I can't believe that I'm starting class tomorrow. I worked so much this past week that it just crept up on me. But I'm ready, I already got my reading done and just have to work on the assignments. Now I have to get up even earlier, at 7.

Again, I wish you and yours a great holiday and New Year too. This may not be much, but here's my special holiday gift to you.

Sunday, December 23, 2007

Boston Legal

I just watched the first season of "Boston Legal" on DVD. I can't get enough of the Priceline Negotiator commercials with Shatner, so I saw it at the library and gave it a try. I'm also starting my paralegal program in a few days, so I was telling myself that it'd be a "form of research". But it's so good, and very funny and lighthearted. I get turned off by the CSIs and the Law and Orders because they all take themselves so seriously. But a lot of the characters in BL are very funny and offbeat, and a lot of the situations and the cases provide plenty of room for humor. Shatner especially does a great job. He's basically playing himself, and has the best lines of the show.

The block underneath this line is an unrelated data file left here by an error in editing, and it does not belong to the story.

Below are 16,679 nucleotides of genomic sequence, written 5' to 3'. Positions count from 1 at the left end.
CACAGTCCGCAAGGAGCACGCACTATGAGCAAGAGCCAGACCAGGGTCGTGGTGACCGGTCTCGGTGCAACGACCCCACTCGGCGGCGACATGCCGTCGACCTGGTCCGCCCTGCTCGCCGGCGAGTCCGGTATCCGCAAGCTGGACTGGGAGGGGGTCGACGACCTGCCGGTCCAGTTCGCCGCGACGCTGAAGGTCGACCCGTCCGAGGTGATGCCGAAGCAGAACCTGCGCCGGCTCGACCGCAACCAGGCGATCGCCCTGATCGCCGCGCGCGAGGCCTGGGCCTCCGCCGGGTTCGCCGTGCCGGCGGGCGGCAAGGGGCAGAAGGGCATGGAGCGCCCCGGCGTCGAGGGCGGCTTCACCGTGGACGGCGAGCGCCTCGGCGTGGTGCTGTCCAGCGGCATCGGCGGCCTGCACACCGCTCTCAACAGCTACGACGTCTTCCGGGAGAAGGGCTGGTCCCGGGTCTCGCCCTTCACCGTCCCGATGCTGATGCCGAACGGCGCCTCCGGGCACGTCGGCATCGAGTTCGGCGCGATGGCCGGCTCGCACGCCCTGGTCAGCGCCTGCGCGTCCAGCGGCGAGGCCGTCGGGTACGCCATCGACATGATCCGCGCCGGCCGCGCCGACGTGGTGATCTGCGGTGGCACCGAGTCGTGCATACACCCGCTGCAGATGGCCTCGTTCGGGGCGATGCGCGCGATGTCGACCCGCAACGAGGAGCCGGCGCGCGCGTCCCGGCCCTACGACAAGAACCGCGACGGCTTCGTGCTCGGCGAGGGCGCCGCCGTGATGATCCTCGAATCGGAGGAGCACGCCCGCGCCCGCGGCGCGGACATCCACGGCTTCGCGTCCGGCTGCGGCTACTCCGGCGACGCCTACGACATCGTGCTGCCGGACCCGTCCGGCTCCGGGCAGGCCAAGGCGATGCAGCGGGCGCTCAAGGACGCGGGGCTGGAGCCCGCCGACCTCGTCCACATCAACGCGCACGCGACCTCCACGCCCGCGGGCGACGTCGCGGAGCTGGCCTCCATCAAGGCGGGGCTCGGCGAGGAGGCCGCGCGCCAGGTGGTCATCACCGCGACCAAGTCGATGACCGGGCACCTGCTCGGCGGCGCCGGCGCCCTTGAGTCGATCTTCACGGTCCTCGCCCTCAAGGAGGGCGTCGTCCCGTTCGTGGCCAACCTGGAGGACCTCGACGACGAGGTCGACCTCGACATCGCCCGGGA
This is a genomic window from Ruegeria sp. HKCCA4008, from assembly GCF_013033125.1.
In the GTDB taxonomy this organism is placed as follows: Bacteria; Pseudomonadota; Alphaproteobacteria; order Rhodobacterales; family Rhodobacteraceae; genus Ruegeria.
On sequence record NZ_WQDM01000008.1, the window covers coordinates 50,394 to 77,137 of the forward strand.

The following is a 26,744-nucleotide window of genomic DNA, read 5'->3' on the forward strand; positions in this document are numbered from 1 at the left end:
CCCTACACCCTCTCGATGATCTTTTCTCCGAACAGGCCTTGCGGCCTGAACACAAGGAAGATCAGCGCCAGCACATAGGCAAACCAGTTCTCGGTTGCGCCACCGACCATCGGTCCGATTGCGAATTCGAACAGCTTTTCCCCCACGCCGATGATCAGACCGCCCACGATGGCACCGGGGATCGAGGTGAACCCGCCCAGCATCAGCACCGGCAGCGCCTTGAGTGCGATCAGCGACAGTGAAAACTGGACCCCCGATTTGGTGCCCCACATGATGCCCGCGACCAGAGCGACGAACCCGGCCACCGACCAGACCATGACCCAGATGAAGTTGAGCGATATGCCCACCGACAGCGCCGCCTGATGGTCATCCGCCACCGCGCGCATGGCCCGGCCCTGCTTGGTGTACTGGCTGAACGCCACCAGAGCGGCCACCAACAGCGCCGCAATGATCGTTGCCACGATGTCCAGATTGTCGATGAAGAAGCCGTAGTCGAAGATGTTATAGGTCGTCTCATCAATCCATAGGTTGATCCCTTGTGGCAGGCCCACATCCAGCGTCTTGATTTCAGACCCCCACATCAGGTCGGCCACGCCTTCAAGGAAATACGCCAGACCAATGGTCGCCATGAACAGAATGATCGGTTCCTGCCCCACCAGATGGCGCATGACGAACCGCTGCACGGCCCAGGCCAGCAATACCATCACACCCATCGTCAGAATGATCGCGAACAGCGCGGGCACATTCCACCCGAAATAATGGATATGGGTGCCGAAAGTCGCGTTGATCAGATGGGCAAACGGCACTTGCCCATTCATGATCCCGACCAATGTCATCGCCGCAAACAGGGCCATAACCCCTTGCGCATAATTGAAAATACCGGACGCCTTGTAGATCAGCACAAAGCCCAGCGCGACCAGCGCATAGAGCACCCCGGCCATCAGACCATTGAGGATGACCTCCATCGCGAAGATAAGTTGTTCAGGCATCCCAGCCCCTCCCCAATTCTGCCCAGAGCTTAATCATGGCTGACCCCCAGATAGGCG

I was surprised by how much I enjoyed it, because I read that Boston Legal was a spinoff of The Practice, which I was never able to stand. It was so preachy, and I hated Dylan McDermott's character and that obese woman. But yeah, anyway, it's not like I don't watch enough TV already, and now I have another favorite show I have to watch.

Congress is Losing More Ground than the "President"